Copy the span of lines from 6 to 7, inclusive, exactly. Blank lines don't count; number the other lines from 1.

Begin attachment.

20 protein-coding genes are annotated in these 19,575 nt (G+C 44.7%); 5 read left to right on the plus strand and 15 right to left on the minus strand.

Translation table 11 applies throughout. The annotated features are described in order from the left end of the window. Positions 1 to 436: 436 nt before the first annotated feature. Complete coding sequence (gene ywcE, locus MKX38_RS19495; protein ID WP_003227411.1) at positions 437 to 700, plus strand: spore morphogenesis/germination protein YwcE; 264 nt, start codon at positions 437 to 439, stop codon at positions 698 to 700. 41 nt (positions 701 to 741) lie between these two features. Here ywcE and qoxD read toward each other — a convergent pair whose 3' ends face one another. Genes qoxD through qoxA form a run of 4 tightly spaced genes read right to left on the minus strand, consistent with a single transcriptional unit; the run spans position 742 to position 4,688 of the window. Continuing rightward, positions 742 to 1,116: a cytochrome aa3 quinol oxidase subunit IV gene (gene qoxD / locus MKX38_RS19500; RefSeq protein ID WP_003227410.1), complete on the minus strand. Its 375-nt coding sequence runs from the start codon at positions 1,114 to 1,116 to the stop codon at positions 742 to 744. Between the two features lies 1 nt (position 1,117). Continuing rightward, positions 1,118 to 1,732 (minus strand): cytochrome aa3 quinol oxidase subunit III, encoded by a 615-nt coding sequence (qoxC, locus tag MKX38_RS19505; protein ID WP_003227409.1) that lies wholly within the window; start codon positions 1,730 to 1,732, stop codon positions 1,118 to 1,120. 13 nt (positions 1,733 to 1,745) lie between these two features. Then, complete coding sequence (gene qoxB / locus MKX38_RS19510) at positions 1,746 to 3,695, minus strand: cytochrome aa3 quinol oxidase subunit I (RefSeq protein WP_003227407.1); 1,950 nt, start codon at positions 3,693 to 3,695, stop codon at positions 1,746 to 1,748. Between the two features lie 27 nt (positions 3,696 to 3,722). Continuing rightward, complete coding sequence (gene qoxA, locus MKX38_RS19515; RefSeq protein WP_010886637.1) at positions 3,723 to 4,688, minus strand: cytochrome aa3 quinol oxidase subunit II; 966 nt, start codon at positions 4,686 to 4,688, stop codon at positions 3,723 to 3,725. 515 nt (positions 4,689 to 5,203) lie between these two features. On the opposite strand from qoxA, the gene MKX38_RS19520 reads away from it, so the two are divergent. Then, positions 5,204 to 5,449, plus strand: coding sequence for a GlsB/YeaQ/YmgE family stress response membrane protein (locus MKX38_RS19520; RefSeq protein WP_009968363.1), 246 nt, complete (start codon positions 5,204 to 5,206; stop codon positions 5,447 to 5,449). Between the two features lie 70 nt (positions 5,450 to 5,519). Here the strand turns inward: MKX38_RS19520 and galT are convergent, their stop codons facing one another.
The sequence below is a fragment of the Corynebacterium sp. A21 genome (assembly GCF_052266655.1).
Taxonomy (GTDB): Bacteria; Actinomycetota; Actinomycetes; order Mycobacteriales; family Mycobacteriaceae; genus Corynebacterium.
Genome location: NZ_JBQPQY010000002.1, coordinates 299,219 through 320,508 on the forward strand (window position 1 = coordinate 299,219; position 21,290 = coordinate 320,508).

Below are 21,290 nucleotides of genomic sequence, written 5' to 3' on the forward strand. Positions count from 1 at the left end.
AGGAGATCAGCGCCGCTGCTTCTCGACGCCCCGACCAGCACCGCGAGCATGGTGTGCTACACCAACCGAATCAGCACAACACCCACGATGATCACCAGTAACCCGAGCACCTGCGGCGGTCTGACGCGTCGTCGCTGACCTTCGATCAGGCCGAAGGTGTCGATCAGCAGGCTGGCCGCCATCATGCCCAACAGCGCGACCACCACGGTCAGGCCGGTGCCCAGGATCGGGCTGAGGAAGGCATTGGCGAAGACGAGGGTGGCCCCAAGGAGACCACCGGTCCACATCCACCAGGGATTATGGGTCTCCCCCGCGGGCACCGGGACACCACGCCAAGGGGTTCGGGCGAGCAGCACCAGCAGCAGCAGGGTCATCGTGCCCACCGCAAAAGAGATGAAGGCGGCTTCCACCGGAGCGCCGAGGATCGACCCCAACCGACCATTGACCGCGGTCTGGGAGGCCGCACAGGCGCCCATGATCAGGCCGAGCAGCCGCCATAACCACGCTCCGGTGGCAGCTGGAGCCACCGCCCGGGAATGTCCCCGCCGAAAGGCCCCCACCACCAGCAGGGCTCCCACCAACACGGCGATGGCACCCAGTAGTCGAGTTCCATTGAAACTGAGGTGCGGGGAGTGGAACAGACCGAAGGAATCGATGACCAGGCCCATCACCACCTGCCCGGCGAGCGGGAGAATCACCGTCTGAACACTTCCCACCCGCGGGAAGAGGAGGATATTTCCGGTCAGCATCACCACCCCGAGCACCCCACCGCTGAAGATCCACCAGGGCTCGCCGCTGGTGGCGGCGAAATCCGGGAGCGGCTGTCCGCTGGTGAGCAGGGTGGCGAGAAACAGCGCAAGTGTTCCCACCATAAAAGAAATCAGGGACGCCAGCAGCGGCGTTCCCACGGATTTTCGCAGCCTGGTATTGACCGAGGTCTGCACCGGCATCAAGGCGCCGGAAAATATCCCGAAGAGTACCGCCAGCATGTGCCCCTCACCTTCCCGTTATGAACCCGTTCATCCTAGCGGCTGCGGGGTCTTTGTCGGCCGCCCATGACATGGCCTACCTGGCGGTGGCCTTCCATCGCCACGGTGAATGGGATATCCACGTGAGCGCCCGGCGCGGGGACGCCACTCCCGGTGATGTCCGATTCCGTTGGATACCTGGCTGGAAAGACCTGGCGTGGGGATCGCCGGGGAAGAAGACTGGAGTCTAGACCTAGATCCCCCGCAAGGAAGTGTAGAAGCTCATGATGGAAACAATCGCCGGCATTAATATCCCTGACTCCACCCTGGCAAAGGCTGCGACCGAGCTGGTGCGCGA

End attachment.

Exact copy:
Below are 21,290 nucleotides of genomic sequence, written 5' to 3' on the forward strand. Positions count from 1 at the left end.
AGGAGATCAGCGCCGCTGCTTCTCGACGCCCCGACCAGCACCGCGAGCATGGTGTGCTACACCAACCGAATCAGCACAACACCCACGATGATCACCAGTAACCCGAGCACCTGCGGCGGTCTGACGCGTCGTCGCTGACCTTCGATCAGGCCGAAGGTGTCGATCAGCAGGCTGGCCGCCATCATGCCCAACAGCGCGACCACCACGGTCAGGCCGGTGCCCAGGATCGGGCTGAGGAAGGCATTGGCGAAGACGAGGGTGGCCCCAAGGAGACCACCGGTCCACATCCACCAGGGATTATGGGTCTCCCCCGCGGGCACCGGGACACCACGCCAAGGGGTTCGGGCGAGCAGCACCAGCAGCAGCAGGGTCATCGTGCCCACCGCAAAAGAGATGAAGGCGGCTTCCACCGGAGCGCCGAGGATCGACCCCAACCGACCATTGACCGCGGTCTGGGAGGCCGCACAGGCGCCCATGATCAGGCCGAGCAGCCGCCATAACCACGCTCCGGTGGCAGCTGGAGCCACCGCCCGGGAATGTCCCCGCCGAAAGGCCCCCACCACCAGCAGGGCTCCCACCAACACGGCGATGGCACCCAGTAGTCGAGTTCCATTGAAACTGAGGTGCGGGGAGTGGAACAGACCGAAGGAATCGATGACCAGGCCCATCACCACCTGCCCGGCGAGCGGGAGAATCACCGTCTGAACACTTCCCACCCGCGGGAAGAGGAGGATATTTCCGGTCAGCATCACCACCCCGAGCACCCCACCGCTGAAGATCCACCAGGGCTCGCCGCTGGTGGCGGCGAAATCCGGGAGCGGCTGTCCGCTGGTGAGCAGGGTGGCGAGAAACAGCGCAAGTGTTCCCACCATAAAAGAAATCAGGGACGCCAGCAGCGGCGTTCCCACGGATTTTCGCAGCCTGGTATTGACCGAGGTCTGCACCGGCATCAAGGCGCCGGAAAATATCCCGAAGAGTACCGCCAGCATGTGCCCCTCACCTTCCCGTTATGAACCCGTTCATCCTAGCGGCTGCGGGGTCTTTGTCGGCCGCCCATGACATGGCCTACCTGGCGGTGGCCTTCCATCGCCACGGTGAATGGGATATCCACGTGAGCGCCCGGCGCGGGGACGCCACTCCCGGTGATGTCCGATTCCGTTGGATACCTGGCTGGAAAGACCTGGCGTGGGGATCGCCGGGGAAGAAGACTGGAGTCTAGACCTAGATCCCCCGCAAGGAAGTGTAGAAGCTCATGATGGAAACAATCGCCGGCATTAATATCCCTGACTCCACCCTGGCAAAGGCTGCGACCGAGCTGGTGCGCGA